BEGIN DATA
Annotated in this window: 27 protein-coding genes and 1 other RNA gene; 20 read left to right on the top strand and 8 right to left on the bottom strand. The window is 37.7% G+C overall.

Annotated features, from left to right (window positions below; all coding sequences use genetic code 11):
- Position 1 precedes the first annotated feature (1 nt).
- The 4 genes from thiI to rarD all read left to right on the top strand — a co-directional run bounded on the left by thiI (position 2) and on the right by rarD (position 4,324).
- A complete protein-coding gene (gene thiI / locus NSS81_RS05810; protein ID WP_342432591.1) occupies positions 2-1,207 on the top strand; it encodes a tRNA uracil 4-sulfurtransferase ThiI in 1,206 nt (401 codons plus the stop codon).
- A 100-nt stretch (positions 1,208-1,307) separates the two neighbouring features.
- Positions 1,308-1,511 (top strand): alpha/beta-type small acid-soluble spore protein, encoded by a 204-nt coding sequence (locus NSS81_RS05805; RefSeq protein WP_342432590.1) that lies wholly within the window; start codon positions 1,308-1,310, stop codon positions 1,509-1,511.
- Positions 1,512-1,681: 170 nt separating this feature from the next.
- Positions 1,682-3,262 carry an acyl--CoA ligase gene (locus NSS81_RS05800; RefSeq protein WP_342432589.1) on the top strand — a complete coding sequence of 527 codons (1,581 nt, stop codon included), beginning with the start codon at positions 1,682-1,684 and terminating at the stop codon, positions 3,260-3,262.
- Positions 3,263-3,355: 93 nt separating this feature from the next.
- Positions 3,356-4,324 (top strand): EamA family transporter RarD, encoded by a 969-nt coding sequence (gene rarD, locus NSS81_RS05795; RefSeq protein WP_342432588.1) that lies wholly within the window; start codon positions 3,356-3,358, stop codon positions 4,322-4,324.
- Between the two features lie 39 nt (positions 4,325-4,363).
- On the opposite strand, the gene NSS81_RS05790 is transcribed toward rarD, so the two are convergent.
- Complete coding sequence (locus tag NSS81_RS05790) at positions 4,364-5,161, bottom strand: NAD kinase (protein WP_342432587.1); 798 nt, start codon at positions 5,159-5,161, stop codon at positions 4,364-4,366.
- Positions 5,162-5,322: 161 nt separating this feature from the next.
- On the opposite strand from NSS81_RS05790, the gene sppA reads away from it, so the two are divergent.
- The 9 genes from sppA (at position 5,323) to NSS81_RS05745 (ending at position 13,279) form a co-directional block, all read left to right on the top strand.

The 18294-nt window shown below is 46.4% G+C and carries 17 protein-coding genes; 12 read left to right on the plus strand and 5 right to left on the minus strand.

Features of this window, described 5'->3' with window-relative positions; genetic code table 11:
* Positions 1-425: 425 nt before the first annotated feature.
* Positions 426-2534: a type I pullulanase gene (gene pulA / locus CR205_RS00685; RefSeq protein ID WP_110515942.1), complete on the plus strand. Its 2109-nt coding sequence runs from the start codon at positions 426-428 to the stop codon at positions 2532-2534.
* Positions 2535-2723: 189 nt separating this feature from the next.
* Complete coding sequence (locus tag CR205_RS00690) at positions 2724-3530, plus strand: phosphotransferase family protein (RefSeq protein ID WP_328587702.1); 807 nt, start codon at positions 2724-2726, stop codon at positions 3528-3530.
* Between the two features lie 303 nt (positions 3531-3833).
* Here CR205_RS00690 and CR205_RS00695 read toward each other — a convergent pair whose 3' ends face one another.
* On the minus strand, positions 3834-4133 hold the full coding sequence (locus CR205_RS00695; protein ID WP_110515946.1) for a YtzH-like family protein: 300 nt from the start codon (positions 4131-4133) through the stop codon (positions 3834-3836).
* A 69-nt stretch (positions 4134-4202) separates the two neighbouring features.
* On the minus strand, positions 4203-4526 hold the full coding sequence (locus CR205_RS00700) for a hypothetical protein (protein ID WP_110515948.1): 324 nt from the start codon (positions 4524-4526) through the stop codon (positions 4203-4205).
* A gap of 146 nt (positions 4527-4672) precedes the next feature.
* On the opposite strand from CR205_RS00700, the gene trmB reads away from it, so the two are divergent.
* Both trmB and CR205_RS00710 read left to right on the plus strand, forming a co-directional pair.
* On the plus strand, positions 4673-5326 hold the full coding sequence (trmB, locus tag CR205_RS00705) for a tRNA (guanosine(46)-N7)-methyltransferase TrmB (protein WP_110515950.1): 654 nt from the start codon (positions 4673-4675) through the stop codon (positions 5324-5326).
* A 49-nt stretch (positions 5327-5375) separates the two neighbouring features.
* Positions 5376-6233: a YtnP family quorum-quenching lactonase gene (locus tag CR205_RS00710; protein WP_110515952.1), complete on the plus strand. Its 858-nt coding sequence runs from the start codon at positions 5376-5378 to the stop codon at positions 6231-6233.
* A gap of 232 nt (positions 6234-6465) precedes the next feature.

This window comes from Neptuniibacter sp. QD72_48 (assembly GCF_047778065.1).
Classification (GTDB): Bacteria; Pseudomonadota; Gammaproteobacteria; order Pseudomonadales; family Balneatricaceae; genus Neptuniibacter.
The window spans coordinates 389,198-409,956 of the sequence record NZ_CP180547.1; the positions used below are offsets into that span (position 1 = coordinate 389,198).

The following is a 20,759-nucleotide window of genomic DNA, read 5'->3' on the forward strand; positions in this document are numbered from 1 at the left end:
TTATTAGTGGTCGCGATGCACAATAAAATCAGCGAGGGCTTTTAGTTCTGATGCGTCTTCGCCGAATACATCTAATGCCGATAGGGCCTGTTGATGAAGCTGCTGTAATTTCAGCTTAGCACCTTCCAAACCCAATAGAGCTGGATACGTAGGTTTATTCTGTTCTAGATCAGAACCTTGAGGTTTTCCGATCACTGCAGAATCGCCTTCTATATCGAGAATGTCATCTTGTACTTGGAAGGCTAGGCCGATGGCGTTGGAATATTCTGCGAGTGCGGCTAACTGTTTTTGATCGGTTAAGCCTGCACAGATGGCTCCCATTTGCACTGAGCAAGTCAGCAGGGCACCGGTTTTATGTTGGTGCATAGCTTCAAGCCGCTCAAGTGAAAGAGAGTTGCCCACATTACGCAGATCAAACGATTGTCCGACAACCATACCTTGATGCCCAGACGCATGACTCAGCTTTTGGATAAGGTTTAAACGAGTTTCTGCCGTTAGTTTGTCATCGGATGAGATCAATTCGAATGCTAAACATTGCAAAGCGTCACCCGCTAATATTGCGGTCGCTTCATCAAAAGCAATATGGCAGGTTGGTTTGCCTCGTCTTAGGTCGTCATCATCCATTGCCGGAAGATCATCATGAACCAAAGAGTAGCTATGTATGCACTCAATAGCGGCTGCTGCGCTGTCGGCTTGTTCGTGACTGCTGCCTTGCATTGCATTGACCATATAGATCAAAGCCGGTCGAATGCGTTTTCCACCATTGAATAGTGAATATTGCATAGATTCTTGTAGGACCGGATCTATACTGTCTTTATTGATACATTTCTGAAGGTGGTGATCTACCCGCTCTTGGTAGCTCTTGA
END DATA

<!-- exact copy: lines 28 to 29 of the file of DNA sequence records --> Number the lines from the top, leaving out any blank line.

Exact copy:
* On the minus strand, positions 4203-4526 hold the full coding sequence (locus CR205_RS00700) for a hypothetical protein (protein ID WP_110515948.1): 324 nt from the start codon (positions 4524-4526) through the stop codon (positions 4203-4205).
* A gap of 146 nt (positions 4527-4672) precedes the next feature.